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Published on May 10th, 2015 | by Zachary Shahan


Renewables = 84% of New Electricity Generation Capacity in 1st Quarter of 2015 (Exclusive)

May 10th, 2015 by  

US electricity capaxcity report Q1 2015Building off of a strong January and February, new electricity generation capacity added in the USA in March brought the 1st quarter split to 84% for all renewables, 81% for solar + wind.

Utility-scale solar power now accounts for 1% of total US electricity generation capacity, small-scale solar an estimated 0.7%, and wind 5.6%. Of course, hydro is still the largest source among all renewables, accounting for 8.5% of all US electricity generation capacity.

While the trends in recent months and years are quite positive, we’re still adding a lot of natural gas, and the total installed capacity of coal (27.6%) + natural gas (41.8%) + oil (3.9%) = a depressing 73.3% of the total US power capacity pie.

Let’s rejoice in the 84% split for renewables so far in 2015, but let’s remember that we need to work hard to speed up this transition and the closure of fossil fuel power plants that harm our health, threaten a livable climate, and cause innumerable premature deaths every year.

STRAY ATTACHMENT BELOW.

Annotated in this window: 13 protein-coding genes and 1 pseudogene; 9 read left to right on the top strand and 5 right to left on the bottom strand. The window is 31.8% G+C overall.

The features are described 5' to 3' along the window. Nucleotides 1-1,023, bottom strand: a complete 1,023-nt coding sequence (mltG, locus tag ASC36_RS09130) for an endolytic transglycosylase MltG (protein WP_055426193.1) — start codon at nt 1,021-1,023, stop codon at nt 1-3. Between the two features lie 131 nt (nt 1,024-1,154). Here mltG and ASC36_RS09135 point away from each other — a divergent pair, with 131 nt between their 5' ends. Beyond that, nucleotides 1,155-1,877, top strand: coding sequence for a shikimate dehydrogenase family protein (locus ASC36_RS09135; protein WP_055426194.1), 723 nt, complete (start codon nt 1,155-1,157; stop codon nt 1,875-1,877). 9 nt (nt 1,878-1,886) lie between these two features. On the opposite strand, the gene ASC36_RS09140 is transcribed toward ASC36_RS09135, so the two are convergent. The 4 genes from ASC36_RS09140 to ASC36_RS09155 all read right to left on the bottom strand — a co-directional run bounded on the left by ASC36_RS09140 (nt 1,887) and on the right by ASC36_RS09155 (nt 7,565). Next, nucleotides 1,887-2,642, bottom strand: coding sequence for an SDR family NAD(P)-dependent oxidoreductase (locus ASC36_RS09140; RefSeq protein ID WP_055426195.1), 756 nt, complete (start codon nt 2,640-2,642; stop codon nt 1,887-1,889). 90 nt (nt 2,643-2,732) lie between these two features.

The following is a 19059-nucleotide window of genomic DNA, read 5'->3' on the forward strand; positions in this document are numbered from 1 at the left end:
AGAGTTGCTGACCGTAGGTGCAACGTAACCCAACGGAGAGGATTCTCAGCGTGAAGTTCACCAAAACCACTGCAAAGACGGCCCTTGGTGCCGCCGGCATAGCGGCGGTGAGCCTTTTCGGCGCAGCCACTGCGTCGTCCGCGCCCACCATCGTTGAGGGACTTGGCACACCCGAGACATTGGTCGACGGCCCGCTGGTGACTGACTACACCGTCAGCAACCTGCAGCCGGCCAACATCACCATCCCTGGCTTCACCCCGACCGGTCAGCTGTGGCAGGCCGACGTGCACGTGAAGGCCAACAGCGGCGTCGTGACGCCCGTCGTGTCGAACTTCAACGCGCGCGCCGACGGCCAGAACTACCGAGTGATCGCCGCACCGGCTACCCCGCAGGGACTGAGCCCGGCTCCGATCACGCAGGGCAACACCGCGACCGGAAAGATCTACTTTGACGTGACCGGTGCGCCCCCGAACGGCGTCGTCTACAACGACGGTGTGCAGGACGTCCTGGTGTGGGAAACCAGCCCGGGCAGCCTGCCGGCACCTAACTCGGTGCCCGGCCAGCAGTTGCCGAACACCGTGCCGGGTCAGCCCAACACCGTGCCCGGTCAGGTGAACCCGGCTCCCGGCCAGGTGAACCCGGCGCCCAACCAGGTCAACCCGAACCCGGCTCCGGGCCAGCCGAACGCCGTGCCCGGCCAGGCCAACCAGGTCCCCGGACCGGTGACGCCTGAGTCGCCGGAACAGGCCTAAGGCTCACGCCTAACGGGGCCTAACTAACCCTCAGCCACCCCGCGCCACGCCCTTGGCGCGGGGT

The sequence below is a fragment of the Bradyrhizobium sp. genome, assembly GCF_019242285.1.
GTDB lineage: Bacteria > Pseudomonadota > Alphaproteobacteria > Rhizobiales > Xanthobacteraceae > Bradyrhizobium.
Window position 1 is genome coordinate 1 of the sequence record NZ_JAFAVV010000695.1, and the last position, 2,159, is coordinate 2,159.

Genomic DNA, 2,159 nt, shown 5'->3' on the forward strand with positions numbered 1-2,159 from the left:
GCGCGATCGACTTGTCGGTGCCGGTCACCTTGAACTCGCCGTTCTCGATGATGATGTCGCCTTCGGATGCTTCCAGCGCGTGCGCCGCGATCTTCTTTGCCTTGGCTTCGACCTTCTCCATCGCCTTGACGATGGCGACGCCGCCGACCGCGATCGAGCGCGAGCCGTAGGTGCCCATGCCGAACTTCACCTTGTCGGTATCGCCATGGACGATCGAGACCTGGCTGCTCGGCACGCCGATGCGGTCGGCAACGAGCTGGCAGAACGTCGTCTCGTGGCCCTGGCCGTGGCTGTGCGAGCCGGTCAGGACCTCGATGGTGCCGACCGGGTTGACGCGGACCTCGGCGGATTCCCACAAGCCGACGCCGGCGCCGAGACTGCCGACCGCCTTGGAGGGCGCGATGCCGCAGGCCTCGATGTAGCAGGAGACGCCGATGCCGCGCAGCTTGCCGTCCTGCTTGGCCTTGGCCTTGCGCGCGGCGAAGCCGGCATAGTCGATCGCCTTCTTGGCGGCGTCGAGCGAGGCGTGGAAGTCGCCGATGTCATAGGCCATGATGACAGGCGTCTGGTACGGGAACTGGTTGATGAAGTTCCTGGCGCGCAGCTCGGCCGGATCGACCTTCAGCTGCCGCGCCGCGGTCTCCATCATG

You can check out more details in the charts and table below.

US Renewable Energy Capacity - Mar 2015 


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About the Author

Zach is tryin' to help society help itself (and other species). He spends most of his time here on CleanTechnica as its director and chief editor. He's also the president of Important Media and the director/founder of EV Obsession and Solar Love. Zach is recognized globally as an electric vehicle, solar energy, and energy storage expert. He has presented about cleantech at conferences in India, the UAE, Ukraine, Poland, Germany, the Netherlands, the USA, and Canada. Zach has long-term investments in TSLA, FSLR, SPWR, SEDG, & ABB — after years of covering solar and EVs, he simply has a lot of faith in these particular companies and feels like they are good cleantech companies to invest in. But he offers no professional investment advice and would rather not be responsible for you losing money, so don't jump to conclusions.

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